Daily Digest

Obama rebukes Florida climate deniers on their home turf

CLIMATE: In an implicit rebuke to Gov. Rick Scott and other elected officials in Florida, President Obama accused those who deny the man-made causes of climate change of sticking their heads in the sand during an Earth Day visit to the Everglades. (Saint Peters Blog)

CLEAN ENERGY JOBS: Virginia Gov. Terry McAuliffe signing into law six measures designed to help advance solar energy and energy efficiency in the state and extend a tax credit for green jobs. (Daily Press)

UTILITIES:
• The Florida House unanimously backed imposing term limits on future state utility regulators while some lawmakers called for far-reaching reforms to better oversee investor-owned utilities. (News Service of Florida)
Charlotte-based Duke Energy is among utilities that profit — and boost customers’ bills — by expanding regulator-imposed earnings caps. (The Wall Street Journal)
• Louisville Gas & Electric and Kentucky Utilities win higher fixed charges in rate settlement. (Western Kentucky Public Radio)

SOLAR:
• A North Carolina House committee has killed the latest effort to curtail the state’s renewable-energy requirements. (Charlotte Business Journal)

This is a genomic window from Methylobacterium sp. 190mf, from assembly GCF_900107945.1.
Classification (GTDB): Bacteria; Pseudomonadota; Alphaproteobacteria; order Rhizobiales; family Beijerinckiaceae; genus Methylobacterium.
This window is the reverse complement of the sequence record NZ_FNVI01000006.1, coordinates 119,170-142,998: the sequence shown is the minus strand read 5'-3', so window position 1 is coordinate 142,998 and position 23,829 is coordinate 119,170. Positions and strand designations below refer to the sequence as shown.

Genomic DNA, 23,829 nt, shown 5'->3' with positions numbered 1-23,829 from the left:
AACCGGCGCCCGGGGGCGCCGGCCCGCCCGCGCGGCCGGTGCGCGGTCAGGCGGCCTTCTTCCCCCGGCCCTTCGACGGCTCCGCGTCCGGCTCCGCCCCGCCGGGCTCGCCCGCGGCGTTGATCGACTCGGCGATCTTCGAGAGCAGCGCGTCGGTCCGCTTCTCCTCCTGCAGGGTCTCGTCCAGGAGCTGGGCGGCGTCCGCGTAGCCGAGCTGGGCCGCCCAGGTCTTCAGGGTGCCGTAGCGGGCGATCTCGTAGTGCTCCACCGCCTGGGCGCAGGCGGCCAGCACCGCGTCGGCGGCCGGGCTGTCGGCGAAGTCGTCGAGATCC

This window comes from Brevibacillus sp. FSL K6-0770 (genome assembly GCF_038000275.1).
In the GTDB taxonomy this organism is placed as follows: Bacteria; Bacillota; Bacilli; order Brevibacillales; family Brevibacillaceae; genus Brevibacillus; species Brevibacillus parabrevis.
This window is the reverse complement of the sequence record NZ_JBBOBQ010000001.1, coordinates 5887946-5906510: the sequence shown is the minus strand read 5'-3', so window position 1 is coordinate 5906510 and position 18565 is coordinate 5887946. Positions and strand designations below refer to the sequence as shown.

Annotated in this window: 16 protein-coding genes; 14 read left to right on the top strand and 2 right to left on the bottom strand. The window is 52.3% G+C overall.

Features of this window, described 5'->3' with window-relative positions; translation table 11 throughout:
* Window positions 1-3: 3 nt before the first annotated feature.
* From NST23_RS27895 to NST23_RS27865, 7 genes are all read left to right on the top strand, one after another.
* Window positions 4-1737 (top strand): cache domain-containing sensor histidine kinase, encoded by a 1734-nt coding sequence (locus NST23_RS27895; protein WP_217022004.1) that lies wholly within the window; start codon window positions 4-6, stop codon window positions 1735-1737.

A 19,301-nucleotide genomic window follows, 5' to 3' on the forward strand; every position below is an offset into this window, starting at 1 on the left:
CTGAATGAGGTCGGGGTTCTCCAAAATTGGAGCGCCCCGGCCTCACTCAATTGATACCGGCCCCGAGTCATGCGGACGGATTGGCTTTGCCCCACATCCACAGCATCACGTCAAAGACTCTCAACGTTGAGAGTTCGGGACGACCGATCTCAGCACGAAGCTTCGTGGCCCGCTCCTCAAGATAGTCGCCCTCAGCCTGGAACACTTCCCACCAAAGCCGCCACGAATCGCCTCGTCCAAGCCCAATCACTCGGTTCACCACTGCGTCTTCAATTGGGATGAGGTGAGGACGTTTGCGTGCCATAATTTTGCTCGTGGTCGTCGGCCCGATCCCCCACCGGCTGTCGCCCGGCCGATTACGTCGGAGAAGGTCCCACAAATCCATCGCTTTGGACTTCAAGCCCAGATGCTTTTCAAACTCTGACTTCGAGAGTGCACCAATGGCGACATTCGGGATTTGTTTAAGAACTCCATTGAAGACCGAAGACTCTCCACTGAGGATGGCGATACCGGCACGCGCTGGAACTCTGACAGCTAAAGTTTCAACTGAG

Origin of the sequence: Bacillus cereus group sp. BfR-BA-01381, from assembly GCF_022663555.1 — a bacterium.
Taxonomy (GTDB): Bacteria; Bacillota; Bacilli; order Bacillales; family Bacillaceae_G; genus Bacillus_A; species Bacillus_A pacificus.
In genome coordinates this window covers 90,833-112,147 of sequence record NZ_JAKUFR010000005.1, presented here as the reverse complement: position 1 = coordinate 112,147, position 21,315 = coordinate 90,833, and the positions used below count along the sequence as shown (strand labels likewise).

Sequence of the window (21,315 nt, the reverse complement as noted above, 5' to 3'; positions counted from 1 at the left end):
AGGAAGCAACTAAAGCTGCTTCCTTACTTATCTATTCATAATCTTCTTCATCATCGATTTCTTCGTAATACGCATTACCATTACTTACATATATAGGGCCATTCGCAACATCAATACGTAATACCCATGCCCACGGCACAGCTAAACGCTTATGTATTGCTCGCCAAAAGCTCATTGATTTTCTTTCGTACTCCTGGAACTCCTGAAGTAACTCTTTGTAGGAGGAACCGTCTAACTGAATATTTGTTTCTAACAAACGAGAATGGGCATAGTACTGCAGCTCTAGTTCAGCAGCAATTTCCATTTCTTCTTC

• Duke Energy Progress expects to have 900 workers on the job during peak construction this summer at three solar farms it is building in North Carolina. (Triad Business Journal)
Solar panels in Columbus County, North Carolina are expected to generate more power than the county’s 58,000 residents use, according to a local economic developer. (WECT-TV, Whiteville)
• Virginia’s Attorney General affirms a new state law that limits prohibitions homeowners associations can impose on solar energy systems. (Power for the People VA blog)

COAL ASH: Residents of Gaston County, NC are demanding answers about the safety of their drinking water near a coal ash pond after a state health advisory warned them to avoid it. (WSOC-TV, Charlotte)

OIL & GAS: After several previous violations, Trans Energy of West Virginia has admitted to three additional criminal violations of the federal Clean Water Act and fined $600,000. (The Charleston Gazette)

ALTERNATIVE ENERGY: Advocates assert it would be a mistake for North Carolina to step back from efforts to expand its bioenergy market. (Triad Business Journal)

NUCLEAR: Federal regulators proposed an $11,200 fine Tuesday against Chicago Bridge & Iron Co. because its workers covered up the faulty handling of materials for the V.C. Summer nuclear power plant in South Carolina. (Associated Press)

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